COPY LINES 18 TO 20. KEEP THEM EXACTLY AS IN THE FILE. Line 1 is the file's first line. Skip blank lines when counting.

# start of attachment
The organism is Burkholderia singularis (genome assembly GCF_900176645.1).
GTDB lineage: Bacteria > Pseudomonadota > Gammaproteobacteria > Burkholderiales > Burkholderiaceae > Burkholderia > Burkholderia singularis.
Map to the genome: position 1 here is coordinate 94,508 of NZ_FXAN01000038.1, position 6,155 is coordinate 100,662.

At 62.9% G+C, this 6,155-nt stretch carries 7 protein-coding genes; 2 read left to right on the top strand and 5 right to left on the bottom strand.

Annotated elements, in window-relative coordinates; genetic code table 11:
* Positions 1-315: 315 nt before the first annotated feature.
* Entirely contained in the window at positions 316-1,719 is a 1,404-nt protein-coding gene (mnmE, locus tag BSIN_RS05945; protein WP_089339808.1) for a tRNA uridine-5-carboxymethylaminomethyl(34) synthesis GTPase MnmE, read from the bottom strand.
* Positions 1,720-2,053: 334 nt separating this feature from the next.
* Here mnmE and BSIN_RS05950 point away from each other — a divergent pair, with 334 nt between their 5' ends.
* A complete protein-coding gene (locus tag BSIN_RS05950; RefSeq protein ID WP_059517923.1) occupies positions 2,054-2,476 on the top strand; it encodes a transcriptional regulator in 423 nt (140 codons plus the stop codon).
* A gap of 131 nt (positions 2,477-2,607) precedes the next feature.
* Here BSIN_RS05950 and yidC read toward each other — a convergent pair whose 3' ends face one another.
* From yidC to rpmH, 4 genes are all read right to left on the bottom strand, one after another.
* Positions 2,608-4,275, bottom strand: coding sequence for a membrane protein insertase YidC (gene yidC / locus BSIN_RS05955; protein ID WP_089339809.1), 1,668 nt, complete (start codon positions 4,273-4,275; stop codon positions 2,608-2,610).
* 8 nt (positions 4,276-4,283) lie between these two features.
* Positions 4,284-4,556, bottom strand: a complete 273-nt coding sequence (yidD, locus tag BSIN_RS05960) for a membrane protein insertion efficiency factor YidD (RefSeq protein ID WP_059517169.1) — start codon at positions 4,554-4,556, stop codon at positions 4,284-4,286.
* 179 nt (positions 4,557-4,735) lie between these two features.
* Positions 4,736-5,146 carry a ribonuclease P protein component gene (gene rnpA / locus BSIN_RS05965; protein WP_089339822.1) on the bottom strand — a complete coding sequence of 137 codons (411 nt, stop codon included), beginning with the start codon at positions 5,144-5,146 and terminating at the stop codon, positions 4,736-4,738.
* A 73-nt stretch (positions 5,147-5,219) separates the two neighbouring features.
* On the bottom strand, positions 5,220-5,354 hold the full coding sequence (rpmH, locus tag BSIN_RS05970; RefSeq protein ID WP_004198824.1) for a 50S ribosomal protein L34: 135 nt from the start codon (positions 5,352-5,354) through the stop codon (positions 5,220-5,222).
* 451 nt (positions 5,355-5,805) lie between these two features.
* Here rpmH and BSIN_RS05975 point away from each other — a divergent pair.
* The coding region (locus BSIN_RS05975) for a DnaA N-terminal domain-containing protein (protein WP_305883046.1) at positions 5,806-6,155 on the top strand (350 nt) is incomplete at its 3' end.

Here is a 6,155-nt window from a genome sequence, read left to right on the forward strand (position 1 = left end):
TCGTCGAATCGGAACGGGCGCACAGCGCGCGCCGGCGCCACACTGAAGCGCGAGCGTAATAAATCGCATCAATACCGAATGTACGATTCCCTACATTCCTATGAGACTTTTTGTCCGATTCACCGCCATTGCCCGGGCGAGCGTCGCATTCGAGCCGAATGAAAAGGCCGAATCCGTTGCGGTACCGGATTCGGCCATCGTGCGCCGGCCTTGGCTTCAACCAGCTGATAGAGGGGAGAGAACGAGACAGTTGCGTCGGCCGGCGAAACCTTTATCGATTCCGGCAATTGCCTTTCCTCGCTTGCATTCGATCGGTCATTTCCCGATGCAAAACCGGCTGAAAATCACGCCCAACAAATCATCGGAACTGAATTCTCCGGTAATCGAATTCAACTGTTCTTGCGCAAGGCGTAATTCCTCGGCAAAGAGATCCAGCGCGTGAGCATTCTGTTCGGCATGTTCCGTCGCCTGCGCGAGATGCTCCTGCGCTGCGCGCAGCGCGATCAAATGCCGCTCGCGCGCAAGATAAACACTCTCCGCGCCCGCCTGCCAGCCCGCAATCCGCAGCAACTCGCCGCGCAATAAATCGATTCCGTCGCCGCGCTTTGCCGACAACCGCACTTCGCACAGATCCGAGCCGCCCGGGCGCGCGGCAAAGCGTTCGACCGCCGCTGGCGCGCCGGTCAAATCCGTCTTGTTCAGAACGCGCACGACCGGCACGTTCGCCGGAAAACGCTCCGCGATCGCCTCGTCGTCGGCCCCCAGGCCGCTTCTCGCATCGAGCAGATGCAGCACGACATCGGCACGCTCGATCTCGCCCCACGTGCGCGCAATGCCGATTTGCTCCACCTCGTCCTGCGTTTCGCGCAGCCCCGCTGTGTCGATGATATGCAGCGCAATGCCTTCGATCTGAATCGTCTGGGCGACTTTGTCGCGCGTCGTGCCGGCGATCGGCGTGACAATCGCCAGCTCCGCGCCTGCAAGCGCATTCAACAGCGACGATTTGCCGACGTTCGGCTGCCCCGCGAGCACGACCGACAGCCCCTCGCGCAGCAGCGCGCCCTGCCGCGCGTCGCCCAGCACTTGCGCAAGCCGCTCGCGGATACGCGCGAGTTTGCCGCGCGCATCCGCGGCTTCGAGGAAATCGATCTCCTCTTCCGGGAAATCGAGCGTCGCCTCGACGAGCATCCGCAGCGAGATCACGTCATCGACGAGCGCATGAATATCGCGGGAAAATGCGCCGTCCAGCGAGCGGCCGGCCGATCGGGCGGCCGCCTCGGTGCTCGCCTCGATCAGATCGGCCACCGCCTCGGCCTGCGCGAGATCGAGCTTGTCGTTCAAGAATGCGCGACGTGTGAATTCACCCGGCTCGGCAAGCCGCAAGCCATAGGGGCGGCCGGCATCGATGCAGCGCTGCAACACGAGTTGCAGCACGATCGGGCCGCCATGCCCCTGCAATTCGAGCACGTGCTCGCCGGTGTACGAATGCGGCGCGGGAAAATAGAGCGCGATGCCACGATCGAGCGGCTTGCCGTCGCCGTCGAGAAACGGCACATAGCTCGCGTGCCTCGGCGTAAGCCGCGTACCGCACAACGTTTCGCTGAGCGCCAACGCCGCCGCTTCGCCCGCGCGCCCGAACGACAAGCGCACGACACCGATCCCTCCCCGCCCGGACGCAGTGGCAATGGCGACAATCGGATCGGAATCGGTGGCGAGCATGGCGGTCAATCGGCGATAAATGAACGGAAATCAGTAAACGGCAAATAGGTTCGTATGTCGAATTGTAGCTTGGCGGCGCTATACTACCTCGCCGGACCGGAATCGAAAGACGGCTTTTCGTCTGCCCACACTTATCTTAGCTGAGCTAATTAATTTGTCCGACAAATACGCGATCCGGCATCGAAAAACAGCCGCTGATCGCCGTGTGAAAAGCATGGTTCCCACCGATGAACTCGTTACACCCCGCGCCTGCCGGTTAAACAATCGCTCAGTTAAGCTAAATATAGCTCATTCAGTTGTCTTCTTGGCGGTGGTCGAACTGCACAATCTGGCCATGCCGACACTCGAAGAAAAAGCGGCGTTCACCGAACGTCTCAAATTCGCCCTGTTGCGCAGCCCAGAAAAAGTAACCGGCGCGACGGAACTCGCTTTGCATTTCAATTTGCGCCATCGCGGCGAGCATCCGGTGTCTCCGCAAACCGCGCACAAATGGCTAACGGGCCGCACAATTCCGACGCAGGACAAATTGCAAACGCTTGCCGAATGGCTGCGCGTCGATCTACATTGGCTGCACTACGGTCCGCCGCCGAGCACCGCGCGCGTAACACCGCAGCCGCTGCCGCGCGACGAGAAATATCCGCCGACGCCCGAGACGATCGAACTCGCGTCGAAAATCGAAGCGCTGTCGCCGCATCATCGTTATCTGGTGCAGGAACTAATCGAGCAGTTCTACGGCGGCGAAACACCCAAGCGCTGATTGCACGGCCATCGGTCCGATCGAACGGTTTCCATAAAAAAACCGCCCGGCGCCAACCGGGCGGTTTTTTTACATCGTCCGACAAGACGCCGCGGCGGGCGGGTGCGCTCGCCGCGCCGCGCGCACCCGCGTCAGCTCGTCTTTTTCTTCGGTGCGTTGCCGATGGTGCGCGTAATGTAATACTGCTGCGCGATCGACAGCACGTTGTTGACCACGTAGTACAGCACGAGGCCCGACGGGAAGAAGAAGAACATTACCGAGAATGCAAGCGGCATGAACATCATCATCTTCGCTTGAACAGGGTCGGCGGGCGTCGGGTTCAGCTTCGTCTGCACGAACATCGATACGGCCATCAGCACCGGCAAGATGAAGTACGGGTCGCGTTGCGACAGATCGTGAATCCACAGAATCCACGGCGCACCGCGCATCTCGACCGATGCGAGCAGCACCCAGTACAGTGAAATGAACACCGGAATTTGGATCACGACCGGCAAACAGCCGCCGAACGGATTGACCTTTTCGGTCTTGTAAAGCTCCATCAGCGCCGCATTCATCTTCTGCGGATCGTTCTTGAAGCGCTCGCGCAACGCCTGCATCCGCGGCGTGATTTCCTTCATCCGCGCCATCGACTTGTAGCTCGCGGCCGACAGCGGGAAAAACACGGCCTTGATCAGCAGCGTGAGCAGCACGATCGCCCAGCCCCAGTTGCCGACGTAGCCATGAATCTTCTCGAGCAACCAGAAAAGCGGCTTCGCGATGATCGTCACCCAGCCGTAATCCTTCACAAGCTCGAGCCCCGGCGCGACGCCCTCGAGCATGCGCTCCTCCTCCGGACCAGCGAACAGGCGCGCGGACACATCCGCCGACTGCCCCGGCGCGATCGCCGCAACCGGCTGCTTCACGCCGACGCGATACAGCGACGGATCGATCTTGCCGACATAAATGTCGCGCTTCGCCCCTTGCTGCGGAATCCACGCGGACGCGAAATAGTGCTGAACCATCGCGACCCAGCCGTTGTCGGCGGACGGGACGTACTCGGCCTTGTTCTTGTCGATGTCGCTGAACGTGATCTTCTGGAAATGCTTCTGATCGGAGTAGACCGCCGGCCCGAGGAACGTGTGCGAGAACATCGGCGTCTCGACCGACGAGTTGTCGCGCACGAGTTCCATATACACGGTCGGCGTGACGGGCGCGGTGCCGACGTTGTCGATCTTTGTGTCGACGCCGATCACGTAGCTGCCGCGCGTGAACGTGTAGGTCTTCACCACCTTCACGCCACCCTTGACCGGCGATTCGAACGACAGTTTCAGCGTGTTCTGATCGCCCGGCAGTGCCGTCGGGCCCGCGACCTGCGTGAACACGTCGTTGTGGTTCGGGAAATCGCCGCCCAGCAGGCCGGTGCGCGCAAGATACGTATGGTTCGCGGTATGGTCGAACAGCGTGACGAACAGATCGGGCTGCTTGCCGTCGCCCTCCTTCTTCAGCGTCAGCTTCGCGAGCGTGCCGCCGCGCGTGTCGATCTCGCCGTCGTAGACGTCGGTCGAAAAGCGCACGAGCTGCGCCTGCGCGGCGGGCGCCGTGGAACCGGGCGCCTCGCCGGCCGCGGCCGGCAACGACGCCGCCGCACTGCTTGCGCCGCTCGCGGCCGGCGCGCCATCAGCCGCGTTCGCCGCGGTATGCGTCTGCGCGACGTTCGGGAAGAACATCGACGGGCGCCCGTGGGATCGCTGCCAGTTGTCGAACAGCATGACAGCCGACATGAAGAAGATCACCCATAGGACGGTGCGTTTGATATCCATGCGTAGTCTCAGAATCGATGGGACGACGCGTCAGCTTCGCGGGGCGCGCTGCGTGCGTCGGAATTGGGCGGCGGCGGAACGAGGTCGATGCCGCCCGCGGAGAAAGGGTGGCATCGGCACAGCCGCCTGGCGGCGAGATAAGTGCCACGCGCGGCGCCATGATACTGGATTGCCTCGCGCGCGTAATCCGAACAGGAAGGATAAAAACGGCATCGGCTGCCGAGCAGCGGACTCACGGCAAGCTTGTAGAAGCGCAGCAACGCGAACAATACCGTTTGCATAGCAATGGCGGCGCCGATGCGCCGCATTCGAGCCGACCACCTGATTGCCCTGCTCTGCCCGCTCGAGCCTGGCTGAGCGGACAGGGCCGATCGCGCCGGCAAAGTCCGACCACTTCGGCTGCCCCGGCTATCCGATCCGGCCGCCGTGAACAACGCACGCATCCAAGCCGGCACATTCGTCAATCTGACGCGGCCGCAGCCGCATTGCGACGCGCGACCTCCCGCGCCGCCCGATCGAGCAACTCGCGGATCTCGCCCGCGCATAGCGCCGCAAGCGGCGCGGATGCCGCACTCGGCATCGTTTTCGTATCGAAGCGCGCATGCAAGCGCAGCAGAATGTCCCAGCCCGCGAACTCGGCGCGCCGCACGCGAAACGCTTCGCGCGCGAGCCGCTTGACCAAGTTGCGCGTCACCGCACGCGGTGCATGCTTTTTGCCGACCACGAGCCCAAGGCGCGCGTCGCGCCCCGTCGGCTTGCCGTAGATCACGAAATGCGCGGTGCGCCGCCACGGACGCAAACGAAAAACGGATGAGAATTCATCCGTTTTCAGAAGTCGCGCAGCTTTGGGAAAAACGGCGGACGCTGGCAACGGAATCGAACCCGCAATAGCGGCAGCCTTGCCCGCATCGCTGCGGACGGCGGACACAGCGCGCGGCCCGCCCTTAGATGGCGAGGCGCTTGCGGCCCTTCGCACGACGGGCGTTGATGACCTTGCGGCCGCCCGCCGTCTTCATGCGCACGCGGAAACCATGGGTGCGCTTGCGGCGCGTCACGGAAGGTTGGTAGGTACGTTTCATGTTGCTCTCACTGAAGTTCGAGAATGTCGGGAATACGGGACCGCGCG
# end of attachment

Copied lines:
* Positions 4,736-5,146 carry a ribonuclease P protein component gene (gene rnpA / locus BSIN_RS05965; protein WP_089339822.1) on the bottom strand — a complete coding sequence of 137 codons (411 nt, stop codon included), beginning with the start codon at positions 5,144-5,146 and terminating at the stop codon, positions 4,736-4,738.
* A 73-nt stretch (positions 5,147-5,219) separates the two neighbouring features.
* On the bottom strand, positions 5,220-5,354 hold the full coding sequence (rpmH, locus tag BSIN_RS05970; RefSeq protein ID WP_004198824.1) for a 50S ribosomal protein L34: 135 nt from the start codon (positions 5,352-5,354) through the stop codon (positions 5,220-5,222).